Normally I’m not thrilled by large chain bookstores. I prefer to find second hand, or at least independent, book stores. The Reading town Waterstones is changing my impression. Recently it hosted a little soiree in the local interest section for the launch of AFH’s new book. AFH told stories about the mysteries of children and beards, showed us his book, signed copies of the book, and let us eat coloured cakes and ginger beer. All very civilised.

Reading Waterstone's guest authorsThe counter-staff in Reading’s Waterstones are all very personable.  They talk as if you are a friend and seem genuinely interested in doing a good job. One young lad spent nigh-on 15 minutes explaining why his computer system wasn’t working and how unreliable it is – not tolerating typing or spelling errors. As you can imagine, I found this type of conversation totally engaging.

He told me that Michael Palin was only doing one book signing in a Waterstones’ store and he’d chosen the Reading store. Evidently people had phoned the store with book orders from all over the country and would be travelling to get their copy signed by Michael.

We’re expecting more than 200 people! We don’t know where we’ll put them, how it will work

He sounded very excited and happy. I asked why he thought Michael had chosen the Reading store “Probably because of our events organiser, she’s very good, she can persuade anyone to do almost anything” . His proud words about his colleague were envigorating. I liked listening to this young chap chat, much better than a ‘shopping experience‘ more like a ‘shooting the breeze‘ experience.

Meanwhile I purchased a ticket to listen to Jasper Fford talk about his next thursday next book. Oh!

Litter arty
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Wednesday, December 7th, 2011 | tags:  |

WoooOOOOOooo   wooooOOO   ooOOOOOOOOOooooo  WOOOOoooo *

Bathroom door

[*this post was scribbled by Wendy’s ghost writer]
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weekly, on sunday afternoon

Thursday, September 15th, 2011 | tags: , , , , ,  |

In 2004, when I first started blogging, the people I followed (Jenn, Lacroix, Raymond, Jen) posted* between 1 and 3 times a day. Over the years, I’ve seen novice bloggers start with the enthusiasm of daily posting then watched that proliferation fade with one or more of these symptoms:

  • not posting every day, sporadically missing a days
  • posting every other day
  • posting a couple of times a week
  • taking a break from posting for a while – a week, 2 weeks, a month, a season….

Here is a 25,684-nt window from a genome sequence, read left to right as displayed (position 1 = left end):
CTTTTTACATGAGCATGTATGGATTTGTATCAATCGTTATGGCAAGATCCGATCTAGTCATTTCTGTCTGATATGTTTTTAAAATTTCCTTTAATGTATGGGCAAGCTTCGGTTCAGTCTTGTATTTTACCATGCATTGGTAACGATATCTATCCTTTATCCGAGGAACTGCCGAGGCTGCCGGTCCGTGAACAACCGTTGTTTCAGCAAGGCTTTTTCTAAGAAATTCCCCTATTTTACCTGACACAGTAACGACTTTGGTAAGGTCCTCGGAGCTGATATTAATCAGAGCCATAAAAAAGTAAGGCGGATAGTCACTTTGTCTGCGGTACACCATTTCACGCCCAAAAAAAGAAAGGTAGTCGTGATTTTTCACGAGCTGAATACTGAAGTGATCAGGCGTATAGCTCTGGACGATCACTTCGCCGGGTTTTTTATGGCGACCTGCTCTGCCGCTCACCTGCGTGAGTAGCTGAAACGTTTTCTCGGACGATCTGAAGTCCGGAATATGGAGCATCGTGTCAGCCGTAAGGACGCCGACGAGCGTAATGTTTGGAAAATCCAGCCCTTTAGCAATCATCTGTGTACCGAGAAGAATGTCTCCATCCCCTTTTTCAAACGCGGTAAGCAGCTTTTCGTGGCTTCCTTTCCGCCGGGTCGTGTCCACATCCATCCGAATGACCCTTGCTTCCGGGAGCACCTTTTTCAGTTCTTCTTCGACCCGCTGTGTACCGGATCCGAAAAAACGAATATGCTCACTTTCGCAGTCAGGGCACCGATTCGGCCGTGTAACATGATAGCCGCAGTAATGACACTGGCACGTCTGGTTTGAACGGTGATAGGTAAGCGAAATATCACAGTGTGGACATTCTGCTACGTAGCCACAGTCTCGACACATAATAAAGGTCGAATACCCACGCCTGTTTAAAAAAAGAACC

• posting once a week on a pre-arranged day – Darlings I’ll post on Sunday…
  • deleting or ‘hiding’ the blog
  • dropping one blog and moving onto another or rebranding the blog with a new name and theme
  • stop posting altogether

Green post boxRaymond is the only blogger that I followed in 2004 who persistently, reliably, posts once a day. Most bloggers seemed to stop posting within 3 or 4 years of starting.  Sunday afternoon posting won’t be a reality for me while I keep recieving encouraging personal emails

* Posting is not a euphemism for any other activity. No, definitiely not, I can’t protest enough that this post should be read at face value without drawing analogies between posting and any other activities
PS 198 word post before the PS
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finite words allotted per lifetime

Saturday, September 3rd, 2011 | tags: , ,  |

I’m rationing myself to scribbling one blog post every-other day in the hope that –

  • I wont run out of words, before I die
  • I’ll get a life, before I die

So far I can’t tell if it’s working or not. I might have to take emergency precautions, like Nurofen, or maybe I tried that already…

PS 55 word post before the PS
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Holy pronoun, I wrote it!

Thursday, September 1st, 2011 | tags: , , ,  |

A book!

Bound with an ISBN number, available to the public  in a library

My agent:

  • commissioned the book
  • met with me, irregularly, to check progress
  • provided encouragement and suggestions to improve the process and book quality

My publisher:

  • provided strict regulations for binding, cover-cloth, font size and placement
  • specified the primary distribution method – library system
  • specified the minimum number of copies – 3

My printer:

  • a large Xerox machine in a University department
  • me, one copy a night across 3 nights

As author

  • It took 4 years of research and scribbling before I was ready to publish over 300 pages
  • I knew every sentence, every sketch, intimately
  • weeks after I’d deivered it to the publishers I’d rewrite sentences, paragraphs, and themes in my dreams

It was difficult to let go of this growing  intimate part of my life. I wanted to chuck it away and start writing again from scratch, I could do an infitnitely better job with all that I’d learned along the way. But I’d run out of money, I needed a job. The book was ‘good enough’. Good enough. hurumph. I wanted it to be special, unique, exceptional. More than good enough

Even when your book isn’t a PhD thesis, the agent a PhD superviser and the publisher a University, the experience of writing a book has strong similarities

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scribbling for work

Wednesday, August 17th, 2011 | tags: , ,  |

mobile of deconstructed dictionaryToday an international professional magazine printed an article I submitted under my professional pen-name

Writing the blog has helped improve my professional writing. As you may have guessed, essentially I’m a geeky heavily qualified (PhD) academic working in the business world.  Blogging has helped me learn to express myself in a different voice, less constructed to fit into conceptions of ‘expert’. It was tough trying to write a magazine article engaging an intelligent, novice, audience.  Odd that it should still be so tough, but it was